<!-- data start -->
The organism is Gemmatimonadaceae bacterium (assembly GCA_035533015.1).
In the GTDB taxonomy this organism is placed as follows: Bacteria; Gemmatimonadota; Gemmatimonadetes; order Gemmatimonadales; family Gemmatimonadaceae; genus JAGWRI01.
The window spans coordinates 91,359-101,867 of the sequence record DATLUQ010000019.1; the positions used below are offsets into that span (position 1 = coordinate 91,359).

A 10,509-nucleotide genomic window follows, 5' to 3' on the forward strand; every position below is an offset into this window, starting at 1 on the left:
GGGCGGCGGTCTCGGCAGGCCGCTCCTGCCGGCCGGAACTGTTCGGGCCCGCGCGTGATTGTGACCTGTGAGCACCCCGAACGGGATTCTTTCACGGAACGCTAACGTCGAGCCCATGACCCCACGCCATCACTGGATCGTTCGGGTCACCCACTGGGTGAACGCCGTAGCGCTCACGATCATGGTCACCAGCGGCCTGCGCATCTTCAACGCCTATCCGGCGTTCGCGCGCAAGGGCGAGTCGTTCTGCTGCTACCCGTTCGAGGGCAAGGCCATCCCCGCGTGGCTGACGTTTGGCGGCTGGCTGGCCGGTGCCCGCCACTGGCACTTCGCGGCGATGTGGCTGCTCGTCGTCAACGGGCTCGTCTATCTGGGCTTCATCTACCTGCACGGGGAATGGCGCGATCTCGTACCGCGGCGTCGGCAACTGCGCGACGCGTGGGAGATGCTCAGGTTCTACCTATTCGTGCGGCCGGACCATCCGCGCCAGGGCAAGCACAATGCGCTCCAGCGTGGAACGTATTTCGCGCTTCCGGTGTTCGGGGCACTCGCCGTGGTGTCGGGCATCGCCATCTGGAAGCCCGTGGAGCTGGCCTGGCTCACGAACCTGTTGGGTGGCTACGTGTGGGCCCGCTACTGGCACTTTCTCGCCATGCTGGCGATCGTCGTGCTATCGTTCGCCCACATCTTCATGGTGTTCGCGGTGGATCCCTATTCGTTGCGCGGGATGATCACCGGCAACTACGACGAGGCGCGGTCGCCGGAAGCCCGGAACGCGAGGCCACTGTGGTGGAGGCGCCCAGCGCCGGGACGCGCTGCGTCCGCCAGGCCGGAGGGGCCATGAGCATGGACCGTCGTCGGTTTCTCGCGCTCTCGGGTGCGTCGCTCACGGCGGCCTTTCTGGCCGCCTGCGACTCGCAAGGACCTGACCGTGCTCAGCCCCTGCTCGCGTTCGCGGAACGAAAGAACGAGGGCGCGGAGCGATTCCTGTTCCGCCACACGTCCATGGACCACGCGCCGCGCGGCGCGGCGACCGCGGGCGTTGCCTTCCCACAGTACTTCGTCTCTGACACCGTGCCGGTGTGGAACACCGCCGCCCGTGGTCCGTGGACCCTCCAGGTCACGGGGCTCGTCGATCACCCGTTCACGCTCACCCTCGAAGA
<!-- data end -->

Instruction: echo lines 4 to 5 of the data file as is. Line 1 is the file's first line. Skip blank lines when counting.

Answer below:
A 10,509-nucleotide genomic window follows, 5' to 3' on the forward strand; every position below is an offset into this window, starting at 1 on the left:
GGGCGGCGGTCTCGGCAGGCCGCTCCTGCCGGCCGGAACTGTTCGGGCCCGCGCGTGATTGTGACCTGTGAGCACCCCGAACGGGATTCTTTCACGGAACGCTAACGTCGAGCCCATGACCCCACGCCATCACTGGATCGTTCGGGTCACCCACTGGGTGAACGCCGTAGCGCTCACGATCATGGTCACCAGCGGCCTGCGCATCTTCAACGCCTATCCGGCGTTCGCGCGCAAGGGCGAGTCGTTCTGCTGCTACCCGTTCGAGGGCAAGGCCATCCCCGCGTGGCTGACGTTTGGCGGCTGGCTGGCCGGTGCCCGCCACTGGCACTTCGCGGCGATGTGGCTGCTCGTCGTCAACGGGCTCGTCTATCTGGGCTTCATCTACCTGCACGGGGAATGGCGCGATCTCGTACCGCGGCGTCGGCAACTGCGCGACGCGTGGGAGATGCTCAGGTTCTACCTATTCGTGCGGCCGGACCATCCGCGCCAGGGCAAGCACAATGCGCTCCAGCGTGGAACGTATTTCGCGCTTCCGGTGTTCGGGGCACTCGCCGTGGTGTCGGGCATCGCCATCTGGAAGCCCGTGGAGCTGGCCTGGCTCACGAACCTGTTGGGTGGCTACGTGTGGGCCCGCTACTGGCACTTTCTCGCCATGCTGGCGATCGTCGTGCTATCGTTCGCCCACATCTTCATGGTGTTCGCGGTGGATCCCTATTCGTTGCGCGGGATGATCACCGGCAACTACGACGAGGCGCGGTCGCCGGAAGCCCGGAACGCGAGGCCACTGTGGTGGAGGCGCCCAGCGCCGGGACGCGCTGCGTCCGCCAGGCCGGAGGGGCCATGAGCATGGACCGTCGTCGGTTTCTCGCGCTCTCGGGTGCGTCGCTCACGGCGGCCTTTCTGGCCGCCTGCGACTCGCAAGGACCTGACCGTGCTCAGCCCCTGCTCGCGTTCGCGGAACGAAAGAACGAGGGCGCGGAGCGATTCCTGTTCCGCCACACGTCCATGGACCACGCGCCGCGCGGCGCGGCGACCGCGGGCGTTGCCTTCCCACAGTACTTCGTCTCTGACACCGTGCCGGTGTGGAACACCGCCGCCCGTGGTCCGTGGACCCTCCAGGTCACGGGGCTCGTCGATCACCCGTTCACGCTCACCCTCGAAGA